The West cannot be precisely defined in terms of where it is or its definitions. A rough starting point would say that it is where rich, white people live in multicultural, liberal societies, imbued with Judeo-Christian values tempered with renaissance thinking, and pragmatically transformed by the effects of the industrial and neo-liberal revolutions.
But where would that put Hungary, or Nazi Germany, or Singapore, or Chile, or South Central Los Angeles, or the Bible Belt?
The concept of the West has changed considerably over history anyway:
Before Christopher Columbus, The West was everything west of a diagonal line from Moscow to Salonika. Feudal exploration led to contact and ultimately settlement in Siberia, the Americas and other parts of the world. In Europe around the 1500s a mordernising core emerges in Italy, France, north Germany, along the Danube and English Channel and Saint Petersburg. Nation states also emerge, promoting the concept of citizenship over basing societies on ethnic or religious lines. Eventually this leads to Europe dominating the rest of the world through its economic, military and scientific ascendancy.
From this the technology and economic base emerges that allows European states to accelerate and sustain colonialism, and trigger the start of the Industrial Revolution. Concepts of liberal democracy emerge, leading to the downfall of autocratic political structures. The arts and literature likewise influenced and were influenced by people rethinking their relationships with their God, their kings and themselves.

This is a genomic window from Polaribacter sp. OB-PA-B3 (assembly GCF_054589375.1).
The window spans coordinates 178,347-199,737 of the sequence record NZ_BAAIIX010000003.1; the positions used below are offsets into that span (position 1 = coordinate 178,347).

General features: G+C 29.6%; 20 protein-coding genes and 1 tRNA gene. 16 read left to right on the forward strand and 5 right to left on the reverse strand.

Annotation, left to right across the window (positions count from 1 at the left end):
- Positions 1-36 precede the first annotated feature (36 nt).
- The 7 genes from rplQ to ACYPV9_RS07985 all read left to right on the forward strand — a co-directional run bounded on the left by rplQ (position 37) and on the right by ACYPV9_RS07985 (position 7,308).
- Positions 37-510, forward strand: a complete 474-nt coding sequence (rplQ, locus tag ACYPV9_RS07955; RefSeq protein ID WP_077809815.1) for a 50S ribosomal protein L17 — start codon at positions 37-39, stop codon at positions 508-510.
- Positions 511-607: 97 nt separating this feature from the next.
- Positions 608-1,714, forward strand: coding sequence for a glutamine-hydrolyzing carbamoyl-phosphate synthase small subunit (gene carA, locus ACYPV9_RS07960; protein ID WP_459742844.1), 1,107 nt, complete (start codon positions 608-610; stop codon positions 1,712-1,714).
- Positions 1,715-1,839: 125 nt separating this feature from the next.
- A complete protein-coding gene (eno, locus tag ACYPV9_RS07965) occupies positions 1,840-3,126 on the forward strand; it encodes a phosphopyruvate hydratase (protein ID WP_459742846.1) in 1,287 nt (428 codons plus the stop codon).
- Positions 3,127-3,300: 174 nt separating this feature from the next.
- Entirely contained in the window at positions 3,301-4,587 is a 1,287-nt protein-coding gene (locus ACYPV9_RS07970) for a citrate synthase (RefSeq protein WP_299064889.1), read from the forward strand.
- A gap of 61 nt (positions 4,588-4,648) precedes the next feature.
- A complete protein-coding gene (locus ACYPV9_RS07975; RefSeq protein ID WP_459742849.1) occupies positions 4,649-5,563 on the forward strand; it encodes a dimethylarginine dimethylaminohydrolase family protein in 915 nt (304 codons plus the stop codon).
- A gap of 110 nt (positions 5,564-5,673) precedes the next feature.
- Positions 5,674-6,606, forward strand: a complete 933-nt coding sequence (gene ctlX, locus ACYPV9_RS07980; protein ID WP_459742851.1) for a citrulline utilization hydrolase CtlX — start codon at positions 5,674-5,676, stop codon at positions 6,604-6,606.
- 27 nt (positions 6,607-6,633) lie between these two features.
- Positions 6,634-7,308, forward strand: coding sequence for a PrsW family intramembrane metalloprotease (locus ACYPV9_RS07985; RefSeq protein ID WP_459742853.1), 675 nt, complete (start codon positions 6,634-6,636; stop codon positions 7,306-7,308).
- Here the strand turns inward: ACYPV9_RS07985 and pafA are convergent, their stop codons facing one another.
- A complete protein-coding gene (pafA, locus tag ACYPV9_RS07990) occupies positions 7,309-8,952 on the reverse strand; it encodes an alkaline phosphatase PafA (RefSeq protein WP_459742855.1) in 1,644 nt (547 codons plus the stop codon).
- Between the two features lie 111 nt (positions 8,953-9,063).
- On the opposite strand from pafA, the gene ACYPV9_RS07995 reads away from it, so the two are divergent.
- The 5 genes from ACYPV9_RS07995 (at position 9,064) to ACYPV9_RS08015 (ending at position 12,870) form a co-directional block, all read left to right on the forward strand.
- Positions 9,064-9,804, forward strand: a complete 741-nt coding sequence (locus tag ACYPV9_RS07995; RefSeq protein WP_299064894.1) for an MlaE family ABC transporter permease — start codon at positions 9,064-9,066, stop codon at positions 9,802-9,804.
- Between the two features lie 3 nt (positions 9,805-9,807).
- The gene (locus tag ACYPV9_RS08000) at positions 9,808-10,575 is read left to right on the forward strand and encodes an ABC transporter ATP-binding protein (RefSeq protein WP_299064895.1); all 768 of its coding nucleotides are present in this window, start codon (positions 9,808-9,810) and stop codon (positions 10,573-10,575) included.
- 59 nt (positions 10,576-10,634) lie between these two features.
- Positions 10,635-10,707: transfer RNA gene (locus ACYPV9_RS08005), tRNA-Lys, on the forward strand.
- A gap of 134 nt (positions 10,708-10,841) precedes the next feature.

Western values appeared promoted individualism over the loyalty to the family, clan or state. Some rulers in the West were thus naturally reactionary to this idea. Some reformed their political systems, others ended up loosing control altogether in bloody revolutions. Totalitarianism reemerged as a reaction to individualism, leading to World War II. Subsequently many Western countries relinquished their colonies, but their technology, human capital, political stability and financial strength made them remain economically potent. In particular, the West's individualism and separation between culture and politics has made it possible to attract and absorb immigrants from all over the world.
Various international groupings like the European Union, the Commonwealth, ANZUS and NATO give us a very rough idea where the elusive West exists. These societies are based on democratic values, human rights and property rights. But if you were a true Westernist (note that the word does not exist for a good reason) you would say that Westernism is merely a semantic construct, and that hypocritically it has its own dark episodes.
The heterogenity of the West makes it hard to define. The French adamantly consider their society is distinct from the Anglo-Saxons. Mediterranian family values might look similar to Asian ideals of the extended family. As Margaret Thatcher said, societies do not exist, only individuals exist.